Aaron Reynolds III discusses his time as a U.S. military dependent at Guantánamo, going to W.T. Sampson high school and interacting with other members of the base community.
We lived initially in some temporary or transient housing – I cannot remember the name of it – but we were eventually moved out to Grenadilla Point and it was out by the TV station – GP16A I remember it. We had a huge yard that I learned how to cut the grass in and a big playground in the back
I remember my neighbors, especially my teacher, Mr. Thompson who lived 2 doors down. We all sort of lived together in a community sort of spaced out through the base. All the houses were the same – cinder blocks and lots of air conditioners and tile floors – spartan condition because you did not bring furniture down there. That was the greatest place in the world for a kid to be raised. No one was going to steal your stuff. There were not any people that were going to accost you as a child. I mean, down there you could wander all u wanted to, ride your bike wherever you wanted to. The speed limit was thirty five in the fastest zone. Most of the time in the neighborhoods it was fifteen. You could play in the street. You were not going to get run over. It was great.
The bus drivers. We had a Cuban bus driver one year and we had Jamaican bus drivers that they got to come in I guess and work on the base from Jamaica. That Jamaican bus driver, his name was Mac. He always wanted mangos from the mango tree in the yard and so I’d give him mangos and he’d bring me sugarcane.
And Avila, we had a Cuban bus driver and I believe he was one of the guys who would go each day back and forth across the line and I know he used to say a lot of bad words to us. You could tell the expressions in his face. He never spoke English except for shut up and sit down but you know he was dealing with us kids. We were wound up at the end of the day.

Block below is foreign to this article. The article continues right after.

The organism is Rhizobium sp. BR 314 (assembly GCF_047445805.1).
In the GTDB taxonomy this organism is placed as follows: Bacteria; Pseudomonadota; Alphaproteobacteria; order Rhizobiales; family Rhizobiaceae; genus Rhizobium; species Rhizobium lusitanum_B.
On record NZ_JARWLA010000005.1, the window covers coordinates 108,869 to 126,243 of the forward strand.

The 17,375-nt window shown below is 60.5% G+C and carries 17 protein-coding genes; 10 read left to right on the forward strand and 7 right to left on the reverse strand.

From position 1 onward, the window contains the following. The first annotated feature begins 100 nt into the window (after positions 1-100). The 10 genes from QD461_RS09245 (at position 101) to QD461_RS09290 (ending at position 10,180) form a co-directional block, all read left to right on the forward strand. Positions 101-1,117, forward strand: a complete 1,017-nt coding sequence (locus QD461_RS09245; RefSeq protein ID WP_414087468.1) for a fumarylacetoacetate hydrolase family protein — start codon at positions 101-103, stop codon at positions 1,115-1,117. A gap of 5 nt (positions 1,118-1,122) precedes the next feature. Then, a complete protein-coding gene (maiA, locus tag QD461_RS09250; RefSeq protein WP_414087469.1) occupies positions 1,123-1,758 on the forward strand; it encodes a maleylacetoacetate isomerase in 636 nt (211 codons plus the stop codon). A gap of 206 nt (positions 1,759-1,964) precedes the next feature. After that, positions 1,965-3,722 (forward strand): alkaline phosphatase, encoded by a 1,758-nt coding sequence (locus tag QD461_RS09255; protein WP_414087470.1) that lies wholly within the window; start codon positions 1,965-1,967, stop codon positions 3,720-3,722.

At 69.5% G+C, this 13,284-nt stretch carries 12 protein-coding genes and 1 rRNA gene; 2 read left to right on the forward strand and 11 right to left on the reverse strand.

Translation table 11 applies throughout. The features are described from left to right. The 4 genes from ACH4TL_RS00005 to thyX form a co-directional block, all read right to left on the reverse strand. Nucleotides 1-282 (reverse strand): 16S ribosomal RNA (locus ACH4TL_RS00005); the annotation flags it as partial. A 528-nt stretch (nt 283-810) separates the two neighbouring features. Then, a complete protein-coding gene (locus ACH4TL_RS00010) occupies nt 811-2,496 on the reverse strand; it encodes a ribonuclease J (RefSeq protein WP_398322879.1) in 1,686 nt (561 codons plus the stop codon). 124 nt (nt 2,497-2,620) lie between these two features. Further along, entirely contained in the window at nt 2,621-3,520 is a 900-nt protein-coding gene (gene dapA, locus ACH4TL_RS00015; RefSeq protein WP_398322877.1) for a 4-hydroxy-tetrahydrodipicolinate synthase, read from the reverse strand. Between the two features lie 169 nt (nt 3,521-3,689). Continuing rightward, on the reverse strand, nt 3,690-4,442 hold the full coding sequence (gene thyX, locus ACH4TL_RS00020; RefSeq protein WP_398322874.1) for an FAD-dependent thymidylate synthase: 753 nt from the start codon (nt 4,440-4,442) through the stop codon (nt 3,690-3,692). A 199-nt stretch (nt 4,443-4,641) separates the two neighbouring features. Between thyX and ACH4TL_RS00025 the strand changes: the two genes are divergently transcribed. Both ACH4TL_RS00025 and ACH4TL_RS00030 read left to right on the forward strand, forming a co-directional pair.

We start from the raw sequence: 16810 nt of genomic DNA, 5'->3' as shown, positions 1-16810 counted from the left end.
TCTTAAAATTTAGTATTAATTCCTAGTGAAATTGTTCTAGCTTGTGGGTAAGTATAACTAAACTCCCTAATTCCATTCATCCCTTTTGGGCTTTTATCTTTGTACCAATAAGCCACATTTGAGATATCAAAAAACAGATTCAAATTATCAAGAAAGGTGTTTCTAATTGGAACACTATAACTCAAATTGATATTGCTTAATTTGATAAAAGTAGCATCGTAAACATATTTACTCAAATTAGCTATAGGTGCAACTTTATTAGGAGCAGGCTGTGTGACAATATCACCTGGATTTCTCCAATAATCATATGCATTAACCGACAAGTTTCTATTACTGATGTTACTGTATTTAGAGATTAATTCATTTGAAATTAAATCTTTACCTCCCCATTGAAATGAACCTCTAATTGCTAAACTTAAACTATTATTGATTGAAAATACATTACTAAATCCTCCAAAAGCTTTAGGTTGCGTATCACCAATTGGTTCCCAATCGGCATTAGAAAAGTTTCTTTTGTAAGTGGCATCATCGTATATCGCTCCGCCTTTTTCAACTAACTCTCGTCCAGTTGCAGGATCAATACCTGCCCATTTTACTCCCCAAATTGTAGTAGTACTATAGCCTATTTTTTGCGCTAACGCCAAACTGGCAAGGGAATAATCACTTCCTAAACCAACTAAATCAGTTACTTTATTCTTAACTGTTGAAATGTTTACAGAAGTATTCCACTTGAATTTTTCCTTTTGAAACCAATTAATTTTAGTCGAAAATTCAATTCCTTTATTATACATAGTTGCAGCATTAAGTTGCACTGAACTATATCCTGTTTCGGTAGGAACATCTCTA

I had my friend Michael. He lived at the other end of the building because his dad was a marine. He gave us helmets, helmet liners, blank ammunition, and taught us to link it together and we wrapped it around us and we all had plastic m16s and we had a whole set of gear, the web gear the marines wear. The canteens, the canteens’ cups. We had the belt that it hooked to, suspenders. We were running around there just looking like a marine and having a great time playing war and that was everybody, you know? We played war. It was serious for us too and Michael Ray’s dad got us sandbags and we would learn how to fill sandbags and we built our own little bunkers and we had forts on the other side.
Everything is surrounded by water and usually there’s a steep hill leading to the water and my dad always called it over the bank. He would always say, “don’t look down over the bank son. There is snakes and stuff down there.” I am sure there was boa constrictors and what they had down there and there was barracuda in the water but kids are not going to listen and we would go down in these little areas. They are wooded. You know, full of mangrove trees and stuff like that and we would build these little forts. We would get the plywood from somebody and we had forts and bunkers probably built half as well as the marines could do it because we had a marine teaching us. So that was a lot of fun.
We had the swimming pool, learned to swim down there, which was something I needed and it took me a while to get used to it but the main thing that got my dad to send me to swimming lessons was we were at the pool one day right after we got there and my dad bought me a mask and snorkel and i was going around the pool thinking I was somebody. I have got this water, cannot get in my face and I was deathly scared of water. I do not even like to be splashed today but this kid kept splashing me and splashing me and I just took my mask off – well I had my mask off and I just sort of, “get away, get away!” and I hit him and it cut his face and that was the first time I got in a fight and did not get in trouble because my dad said he instigated it and my dad had told him to stop so he said you are going to learn to swim soon as they have lessons and sure enough I did. And I went from like beginner which is people that cannot swim who would hold on to the side of the pool kicking to like advanced intermediate so I could actually do life saving stuff as well by the end but I liked the pool. I get to walk down to the pool and they had this place called the snack shack down below and a Jamaican guy named Courtney ran it and it was cool. It had a pinball machine. That was all our video entertainment then – a pinball machine and they had a juke box and you could eat french fries and I would get money out of my piggy bank, go swimming, go to the snack shack, eat something and go home.Aaron Reynolds III